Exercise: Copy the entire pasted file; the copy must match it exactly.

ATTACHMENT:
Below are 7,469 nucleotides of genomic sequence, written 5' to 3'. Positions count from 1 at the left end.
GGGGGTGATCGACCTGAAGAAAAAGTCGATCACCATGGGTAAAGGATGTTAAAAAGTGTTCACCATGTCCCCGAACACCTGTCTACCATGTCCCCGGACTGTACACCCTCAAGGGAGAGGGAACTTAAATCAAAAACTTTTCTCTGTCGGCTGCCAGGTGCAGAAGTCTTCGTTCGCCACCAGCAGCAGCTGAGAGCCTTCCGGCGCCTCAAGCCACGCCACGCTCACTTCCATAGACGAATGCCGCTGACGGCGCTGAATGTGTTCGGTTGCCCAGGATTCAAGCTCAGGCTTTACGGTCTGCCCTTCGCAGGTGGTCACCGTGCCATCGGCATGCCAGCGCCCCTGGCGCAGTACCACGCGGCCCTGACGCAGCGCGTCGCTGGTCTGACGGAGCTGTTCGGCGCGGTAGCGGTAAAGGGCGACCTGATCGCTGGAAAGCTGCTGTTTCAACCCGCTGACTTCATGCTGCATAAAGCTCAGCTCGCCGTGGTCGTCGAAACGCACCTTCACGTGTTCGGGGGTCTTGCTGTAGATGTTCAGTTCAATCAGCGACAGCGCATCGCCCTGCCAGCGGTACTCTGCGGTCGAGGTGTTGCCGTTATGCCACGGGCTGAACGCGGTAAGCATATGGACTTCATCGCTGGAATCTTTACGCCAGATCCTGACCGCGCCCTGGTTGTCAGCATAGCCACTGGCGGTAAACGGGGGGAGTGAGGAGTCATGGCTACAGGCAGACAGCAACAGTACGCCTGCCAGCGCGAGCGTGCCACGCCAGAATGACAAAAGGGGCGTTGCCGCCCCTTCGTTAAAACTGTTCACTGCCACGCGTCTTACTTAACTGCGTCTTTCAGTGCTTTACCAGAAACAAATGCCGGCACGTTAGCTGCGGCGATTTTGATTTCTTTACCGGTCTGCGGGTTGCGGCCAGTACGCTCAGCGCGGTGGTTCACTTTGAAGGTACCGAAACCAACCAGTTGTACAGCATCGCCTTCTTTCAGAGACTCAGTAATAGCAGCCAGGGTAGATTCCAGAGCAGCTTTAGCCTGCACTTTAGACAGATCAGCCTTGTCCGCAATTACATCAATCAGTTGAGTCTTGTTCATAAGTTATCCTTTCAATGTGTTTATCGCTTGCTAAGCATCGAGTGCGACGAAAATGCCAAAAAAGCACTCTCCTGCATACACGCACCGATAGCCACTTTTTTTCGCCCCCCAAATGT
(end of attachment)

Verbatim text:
Below are 7,469 nucleotides of genomic sequence, written 5' to 3'. Positions count from 1 at the left end.
GGGGGTGATCGACCTGAAGAAAAAGTCGATCACCATGGGTAAAGGATGTTAAAAAGTGTTCACCATGTCCCCGAACACCTGTCTACCATGTCCCCGGACTGTACACCCTCAAGGGAGAGGGAACTTAAATCAAAAACTTTTCTCTGTCGGCTGCCAGGTGCAGAAGTCTTCGTTCGCCACCAGCAGCAGCTGAGAGCCTTCCGGCGCCTCAAGCCACGCCACGCTCACTTCCATAGACGAATGCCGCTGACGGCGCTGAATGTGTTCGGTTGCCCAGGATTCAAGCTCAGGCTTTACGGTCTGCCCTTCGCAGGTGGTCACCGTGCCATCGGCATGCCAGCGCCCCTGGCGCAGTACCACGCGGCCCTGACGCAGCGCGTCGCTGGTCTGACGGAGCTGTTCGGCGCGGTAGCGGTAAAGGGCGACCTGATCGCTGGAAAGCTGCTGTTTCAACCCGCTGACTTCATGCTGCATAAAGCTCAGCTCGCCGTGGTCGTCGAAACGCACCTTCACGTGTTCGGGGGTCTTGCTGTAGATGTTCAGTTCAATCAGCGACAGCGCATCGCCCTGCCAGCGGTACTCTGCGGTCGAGGTGTTGCCGTTATGCCACGGGCTGAACGCGGTAAGCATATGGACTTCATCGCTGGAATCTTTACGCCAGATCCTGACCGCGCCCTGGTTGTCAGCATAGCCACTGGCGGTAAACGGGGGGAGTGAGGAGTCATGGCTACAGGCAGACAGCAACAGTACGCCTGCCAGCGCGAGCGTGCCACGCCAGAATGACAAAAGGGGCGTTGCCGCCCCTTCGTTAAAACTGTTCACTGCCACGCGTCTTACTTAACTGCGTCTTTCAGTGCTTTACCAGAAACAAATGCCGGCACGTTAGCTGCGGCGATTTTGATTTCTTTACCGGTCTGCGGGTTGCGGCCAGTACGCTCAGCGCGGTGGTTCACTTTGAAGGTACCGAAACCAACCAGTTGTACAGCATCGCCTTCTTTCAGAGACTCAGTAATAGCAGCCAGGGTAGATTCCAGAGCAGCTTTAGCCTGCACTTTAGACAGATCAGCCTTGTCCGCAATTACATCAATCAGTTGAGTCTTGTTCATAAGTTATCCTTTCAATGTGTTTATCGCTTGCTAAGCATCGAGTGCGACGAAAATGCCAAAAAAGCACTCTCCTGCATACACGCACCGATAGCCACTTTTTTTCGCCCCCCAAATGT